Prince: 'Don't Die Without Knowing the Cross'

Prince performs during the halftime show of the NFL's Super Bowl XLI football game between the Chicago Bears and the Indianapolis Colts in Miami, Florida, February 4, 2007. |

I'm still absorbing the news that Prince has died. I confess that this was like a punch in the gut for me. Little known fact: I'm a huge fan of the artist formerly known as "the artist formerly known as Prince."

His music was the soundtrack of about a decade of my young life. In some ways, that is a sad commentary because so much of what he sang about was foul and salacious. But that is not why I was listening. I was listening because he was a musical genius — a kind of post-modern cross between James Brown and Jimi Hendrix, but better than both of them.

Prince performs for the first time in Britain since 2007 at the Hop Farm Festival near Paddock Wood, southern England July 3, 2011. |

Prince was an American original and an amazing performer. He was always doing his own thing and innovating musically. He was performing since the 70's, but he broke-out as a superstar in 1984 with his album Purple Rain.

At a time when hip-hop was just about to hit the mainstream, here was a black man making music out of metal riffs in a band that had no bass guitar. I repeat. His band had no bass guitar, and yet "Purple Rain" was one of the biggest albums (if not the biggest album) of the year. The sound was original, the harmonies mesmerizing, and I was hooked.

I was transfixed by his music for the rest of the 80's and early 90's. For me the high watermarks were Purple Rain, Sign O' the Times, and Lovesexy. I probably still know every line and note of those albums backwards and forwards. I am not recommending that you buy them. As I said, much of it was lyrically salacious. But they were also musically brilliant. I still think they are.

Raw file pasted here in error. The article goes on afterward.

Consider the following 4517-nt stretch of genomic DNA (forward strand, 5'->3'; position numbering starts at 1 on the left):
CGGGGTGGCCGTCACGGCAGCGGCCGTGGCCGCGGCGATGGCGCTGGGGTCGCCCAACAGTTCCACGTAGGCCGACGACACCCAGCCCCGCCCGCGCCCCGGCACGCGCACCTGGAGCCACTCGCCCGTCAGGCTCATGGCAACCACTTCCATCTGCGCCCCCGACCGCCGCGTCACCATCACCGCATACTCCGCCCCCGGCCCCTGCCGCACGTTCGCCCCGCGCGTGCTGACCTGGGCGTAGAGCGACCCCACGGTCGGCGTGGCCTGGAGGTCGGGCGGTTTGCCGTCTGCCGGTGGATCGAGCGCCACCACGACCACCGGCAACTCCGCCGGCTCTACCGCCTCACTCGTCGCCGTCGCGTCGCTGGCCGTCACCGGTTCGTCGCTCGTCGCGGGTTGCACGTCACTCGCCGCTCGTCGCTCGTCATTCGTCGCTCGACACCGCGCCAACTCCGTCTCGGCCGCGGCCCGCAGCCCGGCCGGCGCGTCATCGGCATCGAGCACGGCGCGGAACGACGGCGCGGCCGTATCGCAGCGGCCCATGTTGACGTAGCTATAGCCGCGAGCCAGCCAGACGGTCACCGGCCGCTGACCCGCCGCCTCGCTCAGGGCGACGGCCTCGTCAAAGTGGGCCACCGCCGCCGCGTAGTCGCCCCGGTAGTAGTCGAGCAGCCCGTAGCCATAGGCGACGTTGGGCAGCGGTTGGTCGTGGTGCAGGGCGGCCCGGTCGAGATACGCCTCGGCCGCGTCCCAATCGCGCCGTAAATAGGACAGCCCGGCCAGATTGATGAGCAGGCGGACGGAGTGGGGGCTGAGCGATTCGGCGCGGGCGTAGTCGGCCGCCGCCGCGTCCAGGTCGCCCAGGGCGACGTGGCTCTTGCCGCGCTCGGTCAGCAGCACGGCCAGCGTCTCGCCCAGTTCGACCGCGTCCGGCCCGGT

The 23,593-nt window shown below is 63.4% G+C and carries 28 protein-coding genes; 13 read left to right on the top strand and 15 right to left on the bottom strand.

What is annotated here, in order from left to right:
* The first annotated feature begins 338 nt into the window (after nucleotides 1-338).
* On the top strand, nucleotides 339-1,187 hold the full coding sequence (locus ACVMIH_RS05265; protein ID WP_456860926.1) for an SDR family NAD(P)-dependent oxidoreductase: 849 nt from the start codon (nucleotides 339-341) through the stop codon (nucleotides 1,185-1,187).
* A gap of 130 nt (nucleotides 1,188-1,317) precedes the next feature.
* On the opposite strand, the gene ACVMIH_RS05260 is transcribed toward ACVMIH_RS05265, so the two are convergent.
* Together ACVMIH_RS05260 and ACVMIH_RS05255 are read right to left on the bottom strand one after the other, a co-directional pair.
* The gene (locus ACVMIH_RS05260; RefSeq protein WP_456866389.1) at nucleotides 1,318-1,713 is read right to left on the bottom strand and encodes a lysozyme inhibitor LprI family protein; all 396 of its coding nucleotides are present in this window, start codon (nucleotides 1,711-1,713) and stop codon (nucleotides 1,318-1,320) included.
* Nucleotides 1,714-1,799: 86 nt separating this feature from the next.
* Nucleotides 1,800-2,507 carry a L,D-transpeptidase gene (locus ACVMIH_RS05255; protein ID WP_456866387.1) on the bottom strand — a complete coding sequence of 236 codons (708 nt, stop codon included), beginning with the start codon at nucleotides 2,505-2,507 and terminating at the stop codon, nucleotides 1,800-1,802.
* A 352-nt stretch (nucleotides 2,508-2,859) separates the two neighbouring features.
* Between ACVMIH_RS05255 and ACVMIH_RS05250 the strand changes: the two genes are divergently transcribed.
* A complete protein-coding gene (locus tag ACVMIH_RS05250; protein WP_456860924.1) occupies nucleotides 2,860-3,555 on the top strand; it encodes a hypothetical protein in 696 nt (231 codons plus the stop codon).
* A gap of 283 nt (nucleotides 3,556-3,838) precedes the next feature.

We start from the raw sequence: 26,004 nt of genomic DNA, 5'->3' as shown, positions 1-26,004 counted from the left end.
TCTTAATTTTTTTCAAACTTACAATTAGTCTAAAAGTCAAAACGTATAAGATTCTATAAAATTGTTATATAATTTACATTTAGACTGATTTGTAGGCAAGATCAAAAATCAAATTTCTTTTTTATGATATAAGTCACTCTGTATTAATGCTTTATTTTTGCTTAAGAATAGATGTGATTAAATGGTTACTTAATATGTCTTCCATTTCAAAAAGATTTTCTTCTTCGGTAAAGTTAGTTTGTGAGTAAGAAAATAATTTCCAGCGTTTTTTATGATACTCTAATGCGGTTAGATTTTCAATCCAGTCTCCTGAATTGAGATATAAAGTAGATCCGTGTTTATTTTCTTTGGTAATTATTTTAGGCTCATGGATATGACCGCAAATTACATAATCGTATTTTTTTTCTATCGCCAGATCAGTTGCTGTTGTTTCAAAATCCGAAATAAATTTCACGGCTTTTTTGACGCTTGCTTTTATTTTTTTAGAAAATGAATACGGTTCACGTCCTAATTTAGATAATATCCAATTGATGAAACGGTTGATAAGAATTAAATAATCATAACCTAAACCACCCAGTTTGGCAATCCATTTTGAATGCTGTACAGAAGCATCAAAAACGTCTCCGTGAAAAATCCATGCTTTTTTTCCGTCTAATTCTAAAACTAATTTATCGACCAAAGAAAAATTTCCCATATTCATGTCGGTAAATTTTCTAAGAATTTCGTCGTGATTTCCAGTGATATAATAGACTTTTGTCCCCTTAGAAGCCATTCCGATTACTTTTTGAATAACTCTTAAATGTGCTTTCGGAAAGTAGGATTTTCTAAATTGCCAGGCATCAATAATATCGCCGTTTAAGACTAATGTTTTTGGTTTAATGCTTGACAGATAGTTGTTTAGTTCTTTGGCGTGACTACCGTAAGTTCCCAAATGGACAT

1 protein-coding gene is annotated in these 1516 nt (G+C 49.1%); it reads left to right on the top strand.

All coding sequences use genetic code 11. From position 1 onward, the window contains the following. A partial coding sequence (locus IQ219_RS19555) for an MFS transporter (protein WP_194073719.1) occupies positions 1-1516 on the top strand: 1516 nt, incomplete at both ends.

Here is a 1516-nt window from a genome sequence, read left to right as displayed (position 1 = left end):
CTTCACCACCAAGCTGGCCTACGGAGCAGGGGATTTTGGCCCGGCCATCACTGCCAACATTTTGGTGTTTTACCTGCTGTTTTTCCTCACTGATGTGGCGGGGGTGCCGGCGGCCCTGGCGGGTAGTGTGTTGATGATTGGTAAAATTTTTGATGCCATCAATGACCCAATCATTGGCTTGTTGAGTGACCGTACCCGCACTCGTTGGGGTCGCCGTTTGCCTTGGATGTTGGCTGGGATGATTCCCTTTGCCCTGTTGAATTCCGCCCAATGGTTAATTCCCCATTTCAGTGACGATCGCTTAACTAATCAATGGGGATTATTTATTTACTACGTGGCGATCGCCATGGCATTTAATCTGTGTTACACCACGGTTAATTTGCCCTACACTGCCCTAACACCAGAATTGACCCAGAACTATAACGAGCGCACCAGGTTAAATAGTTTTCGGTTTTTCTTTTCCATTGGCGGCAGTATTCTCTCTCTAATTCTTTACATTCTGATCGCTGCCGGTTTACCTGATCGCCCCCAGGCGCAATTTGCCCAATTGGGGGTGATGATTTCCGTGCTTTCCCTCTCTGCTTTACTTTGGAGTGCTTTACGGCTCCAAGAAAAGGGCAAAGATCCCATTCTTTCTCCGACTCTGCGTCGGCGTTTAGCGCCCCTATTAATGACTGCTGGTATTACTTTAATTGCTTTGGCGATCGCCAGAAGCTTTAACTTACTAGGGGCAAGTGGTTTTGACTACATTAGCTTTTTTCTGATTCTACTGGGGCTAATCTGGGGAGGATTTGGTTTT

To this day, my favorite performance by Prince was the 2007 Super Bowl Half-Time show. I can't think of anyone who has ever put on a more impressive performance for that event than Prince did. It actually rained during his "Purple Rain" finale. It was an unforgettable spectacle for the 100,000 people in the stadium and for the 100 million watching on television.

All of the above is what everybody knows about Prince, but none of that came to mind today when I first heard the news of his passing. What came to my mind was that he just entered into eternity and that I didn't pray for him enough. It just hit me like a ton of bricks.

Yes, he was a genius musician. But he was also a man. And it is appointed unto man once to die and then to face judgment (Hebrews 9:27). His death like every death reminds us that we need to number our days because they will be over before we know it (Psalm 90:10, 12).

Over the years, I've often wondered what the introverted genius was really thinking. Prince's music was a window, but it was a murky one. There was the dark stuff. A lot of it.

But then there was also a song titled "The Cross" from 1987's Sign O' the Times:

Black day, stormy night
No love, no hope in sight
Don't cry, he is coming
Don't die without knowing the cross…

We all have our problems
Some big, some are small
Soon all of our problems
Will be taken by the cross

Black day, stormy night
No love, no hope in sight
Don't cry for he is coming
Don't die without knowing the cross

Ghettos to the left of us
Flowers to the right
There'll be bread for all, y'all
If we can just, just bear the cross, yeah

We all have our problems
Some are big, some are small
Soon all of our problems, y'all
Will be taken by the cross

I don't know what Prince was thinking about at the end, but I hope it was this. It is a good word, perhaps even a better one than Prince knew when he wrote it nearly thirty years ago. "Don't die without knowing the cross."

Originally posted at

Denny Burk is professor of Biblical Studies at Boyce College, the undergraduate school of the Southern Baptist Theological Seminary in Louisville, KY.

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